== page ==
Presentation on theme: "Intersubjectivity and social presence Francesca Morganti, PhD University of Lugano, Switzerland Istituto Auxologico Italiano, Milano - Italy."— Presentation transcript:
Intersubjectivity and social presence Francesca Morganti, PhD University of Lugano, Switzerland Istituto Auxologico Italiano, Milano - Italy
Virtual spaces People access a variety of existing scenarios on the web designed for communication and cooperation. If based on 3D technologies they provide users with a variety of interconnected places (virtual environments) through which people navigate and carry on tasks People socially interact through their embodiments, named avatars Generally, each virtual environment can provide access to a number of tools, awareness of on-going events and can also encourage open communication and cooperation with other occupants
Shared spaces Multi-agent VR environments are not only composed of multiple actors but also, and especially, of multiple viewpoints about reality Managing the possibility of combining multiple perspectives multi-user VE provide a sense of mutual awareness among users when they are involved in an interaction A new chance to shed light to this perspective is based on the concept of presence and social presence
A backward step: Telepresence The term presence derives from “telepresence” and refers to the phenomenon that a human operator develops being physically present in a remote location through interaction with a technological interface (Minsky, 1980). The term “telepresence” is used when the virtual experience dominates the real world experience and describes the feeling of being in the environment generated by the technology, rather than in the surrounding physical environment (Steuer, 1992).
The sense of presence “Presence is a psychological state or a subjective perception in which the participant, although working with an instrument, fails to understand the role of technology in his experience. Although the subject might assert (except in extreme cases) that he is using technology, up to a certain point, or a certain degree, the subject gets involved in the task, in objects, entities and event perception, as if technology was not present” (Lombard, 2000) Presence is widely accepted as the key element to consider in any research involving human interaction with interactive technologies and by many researchers as the essence of any experience in a virtual reality environment. The concept of presence is very broad and has been developed over the past decade since its original description.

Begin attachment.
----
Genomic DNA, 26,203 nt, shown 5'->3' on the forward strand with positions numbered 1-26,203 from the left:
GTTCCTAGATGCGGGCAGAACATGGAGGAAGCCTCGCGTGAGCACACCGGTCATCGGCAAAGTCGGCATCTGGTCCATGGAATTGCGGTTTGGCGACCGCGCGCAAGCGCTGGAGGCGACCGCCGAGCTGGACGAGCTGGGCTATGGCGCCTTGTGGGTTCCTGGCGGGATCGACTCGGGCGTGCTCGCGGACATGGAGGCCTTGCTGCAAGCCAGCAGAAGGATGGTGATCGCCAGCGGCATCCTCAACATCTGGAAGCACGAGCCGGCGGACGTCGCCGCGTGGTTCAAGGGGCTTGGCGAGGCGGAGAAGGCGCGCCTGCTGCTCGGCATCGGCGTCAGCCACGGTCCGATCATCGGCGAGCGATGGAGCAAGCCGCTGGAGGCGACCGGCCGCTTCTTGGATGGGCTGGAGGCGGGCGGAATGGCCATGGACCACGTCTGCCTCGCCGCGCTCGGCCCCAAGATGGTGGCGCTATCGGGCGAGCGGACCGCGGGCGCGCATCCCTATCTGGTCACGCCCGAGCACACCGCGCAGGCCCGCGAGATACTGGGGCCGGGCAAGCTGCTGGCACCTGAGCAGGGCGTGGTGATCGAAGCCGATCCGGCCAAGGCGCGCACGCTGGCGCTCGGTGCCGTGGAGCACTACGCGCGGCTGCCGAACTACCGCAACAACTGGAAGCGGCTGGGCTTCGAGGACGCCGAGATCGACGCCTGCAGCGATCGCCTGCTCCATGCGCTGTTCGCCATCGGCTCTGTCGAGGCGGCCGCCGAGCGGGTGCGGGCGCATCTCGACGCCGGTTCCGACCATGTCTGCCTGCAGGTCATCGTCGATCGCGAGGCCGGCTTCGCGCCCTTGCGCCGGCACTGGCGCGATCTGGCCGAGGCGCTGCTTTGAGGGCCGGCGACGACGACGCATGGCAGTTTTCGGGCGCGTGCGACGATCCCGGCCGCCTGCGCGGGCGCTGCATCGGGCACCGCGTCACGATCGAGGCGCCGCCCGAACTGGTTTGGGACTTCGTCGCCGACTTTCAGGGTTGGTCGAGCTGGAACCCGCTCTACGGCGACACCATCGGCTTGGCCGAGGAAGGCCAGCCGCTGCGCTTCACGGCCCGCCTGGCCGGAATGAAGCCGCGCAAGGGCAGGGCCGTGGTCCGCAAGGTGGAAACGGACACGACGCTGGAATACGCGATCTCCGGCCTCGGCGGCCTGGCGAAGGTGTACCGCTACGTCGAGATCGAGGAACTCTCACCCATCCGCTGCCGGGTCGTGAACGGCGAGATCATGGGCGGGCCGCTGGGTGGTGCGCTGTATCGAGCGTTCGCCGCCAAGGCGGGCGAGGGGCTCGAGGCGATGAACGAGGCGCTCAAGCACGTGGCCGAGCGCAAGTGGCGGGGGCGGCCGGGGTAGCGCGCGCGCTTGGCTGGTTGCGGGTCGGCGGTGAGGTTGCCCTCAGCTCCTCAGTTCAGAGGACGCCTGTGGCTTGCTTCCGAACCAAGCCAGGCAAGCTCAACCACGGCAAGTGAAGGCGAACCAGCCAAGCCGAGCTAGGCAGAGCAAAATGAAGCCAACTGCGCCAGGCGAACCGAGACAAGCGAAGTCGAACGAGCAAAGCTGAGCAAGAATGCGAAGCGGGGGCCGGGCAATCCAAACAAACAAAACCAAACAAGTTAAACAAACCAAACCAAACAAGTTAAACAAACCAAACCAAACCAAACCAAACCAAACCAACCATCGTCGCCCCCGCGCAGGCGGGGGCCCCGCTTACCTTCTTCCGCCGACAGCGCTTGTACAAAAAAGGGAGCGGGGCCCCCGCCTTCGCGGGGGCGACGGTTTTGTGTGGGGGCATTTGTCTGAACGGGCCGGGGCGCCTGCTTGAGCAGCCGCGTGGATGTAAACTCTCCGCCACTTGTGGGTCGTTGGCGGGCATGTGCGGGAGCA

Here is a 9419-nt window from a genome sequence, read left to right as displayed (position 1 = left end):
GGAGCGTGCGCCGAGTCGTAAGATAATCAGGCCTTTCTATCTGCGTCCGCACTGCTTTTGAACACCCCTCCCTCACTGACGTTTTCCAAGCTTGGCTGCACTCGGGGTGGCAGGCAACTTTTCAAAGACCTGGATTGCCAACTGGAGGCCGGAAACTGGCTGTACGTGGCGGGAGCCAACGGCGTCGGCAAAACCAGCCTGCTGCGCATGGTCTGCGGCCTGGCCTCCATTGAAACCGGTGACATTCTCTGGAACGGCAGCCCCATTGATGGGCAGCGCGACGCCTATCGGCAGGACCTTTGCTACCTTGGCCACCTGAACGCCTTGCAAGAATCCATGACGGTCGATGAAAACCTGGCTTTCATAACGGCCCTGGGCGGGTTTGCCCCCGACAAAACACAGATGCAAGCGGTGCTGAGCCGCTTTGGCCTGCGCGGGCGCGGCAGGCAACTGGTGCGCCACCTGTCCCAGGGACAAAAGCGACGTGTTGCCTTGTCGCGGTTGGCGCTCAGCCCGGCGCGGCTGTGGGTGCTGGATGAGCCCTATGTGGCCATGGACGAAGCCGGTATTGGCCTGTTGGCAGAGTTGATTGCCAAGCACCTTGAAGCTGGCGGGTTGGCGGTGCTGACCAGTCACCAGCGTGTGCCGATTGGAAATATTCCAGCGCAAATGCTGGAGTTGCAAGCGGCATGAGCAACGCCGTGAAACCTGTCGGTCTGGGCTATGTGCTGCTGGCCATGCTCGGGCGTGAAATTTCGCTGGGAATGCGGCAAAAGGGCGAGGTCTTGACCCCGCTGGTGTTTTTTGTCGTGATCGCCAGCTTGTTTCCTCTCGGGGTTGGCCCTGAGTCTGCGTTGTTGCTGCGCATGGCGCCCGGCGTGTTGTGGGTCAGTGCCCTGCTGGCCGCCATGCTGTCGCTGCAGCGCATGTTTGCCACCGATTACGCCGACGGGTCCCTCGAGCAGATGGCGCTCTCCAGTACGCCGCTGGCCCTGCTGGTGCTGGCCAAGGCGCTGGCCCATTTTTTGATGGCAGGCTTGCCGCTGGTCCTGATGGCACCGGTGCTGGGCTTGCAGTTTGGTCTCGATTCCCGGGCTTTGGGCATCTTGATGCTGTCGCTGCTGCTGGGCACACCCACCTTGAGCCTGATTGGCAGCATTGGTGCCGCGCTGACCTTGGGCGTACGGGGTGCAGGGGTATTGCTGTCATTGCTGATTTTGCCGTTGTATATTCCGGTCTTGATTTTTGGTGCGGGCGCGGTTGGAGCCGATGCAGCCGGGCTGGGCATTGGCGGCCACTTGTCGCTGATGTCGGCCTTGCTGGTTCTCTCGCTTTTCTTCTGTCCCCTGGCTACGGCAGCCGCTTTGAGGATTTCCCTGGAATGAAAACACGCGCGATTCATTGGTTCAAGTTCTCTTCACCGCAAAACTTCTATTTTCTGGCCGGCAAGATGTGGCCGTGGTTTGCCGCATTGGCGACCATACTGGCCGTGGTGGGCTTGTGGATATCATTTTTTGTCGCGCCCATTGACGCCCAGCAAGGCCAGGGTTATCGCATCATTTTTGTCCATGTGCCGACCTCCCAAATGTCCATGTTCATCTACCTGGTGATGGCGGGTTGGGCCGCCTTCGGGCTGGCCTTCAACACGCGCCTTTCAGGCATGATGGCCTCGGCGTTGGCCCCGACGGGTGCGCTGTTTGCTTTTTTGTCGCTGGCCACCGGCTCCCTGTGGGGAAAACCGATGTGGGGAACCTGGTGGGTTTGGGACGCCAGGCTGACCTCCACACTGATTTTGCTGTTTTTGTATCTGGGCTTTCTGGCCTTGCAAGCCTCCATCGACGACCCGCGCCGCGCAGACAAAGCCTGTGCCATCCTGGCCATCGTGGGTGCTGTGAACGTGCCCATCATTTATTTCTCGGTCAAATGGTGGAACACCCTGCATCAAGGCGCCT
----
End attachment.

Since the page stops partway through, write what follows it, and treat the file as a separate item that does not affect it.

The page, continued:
Two ways to be present ? The VR systems comprise two main components: ▫a technological one ▫one related to psychological experience The different relevance given to each component produced two different but coexisting perspectives on presence: ▫the mediated presence perspective ▫the experiential presence perspective (Coelho, Tichon, Hine, Wallis, Riva, 2006)
Mediated/experiential presence Mediated presence: ▫VR system is a a collection of specific technological tools, the interaction with which needs to be explained in terms of presence. ▫The sense of presence is a function of the experience of a given medium Lombard 2000 Schubert, Friedmann & Regenbrecht, 1999 Slater & Wilbur, 1997 Experiential presence: ▫Presence is a cognitive phenomenon ▫The sense of presence evolves through the interplay between our biological and cultural inheritance, whose main function is the control of human activity Biocca, 2001 Carassa, Morganti, Tirassa, 2004; 2005 IJsselstein, 2002 Mantovani, Riva, 1999; 2001 Riva, Waterworth & Waterworth, 2004
The emergence of CVE The recent evolution of technology has focused on the design and development of collaborative virtual environments (CVEs) CVEs are virtual arenas within which people are able to meet, communicate and cooperate by interacting synchronously with each other Interaction and cooperation are allowed by virtual reality software, even while users are physically located in different places over the world Several authors attribute to this kind of media the function to create the possibility to collapse space and time, in order to provide not only the limited illusion of ‘being there’ but also of ‘being together with other people’ (Biocca, Kim, Levy, 1995) Like the feeling of being there in a computer-simulated environment is defined “presence”, the subjective illusion of being together within a virtual place is generally agreed as “social presence”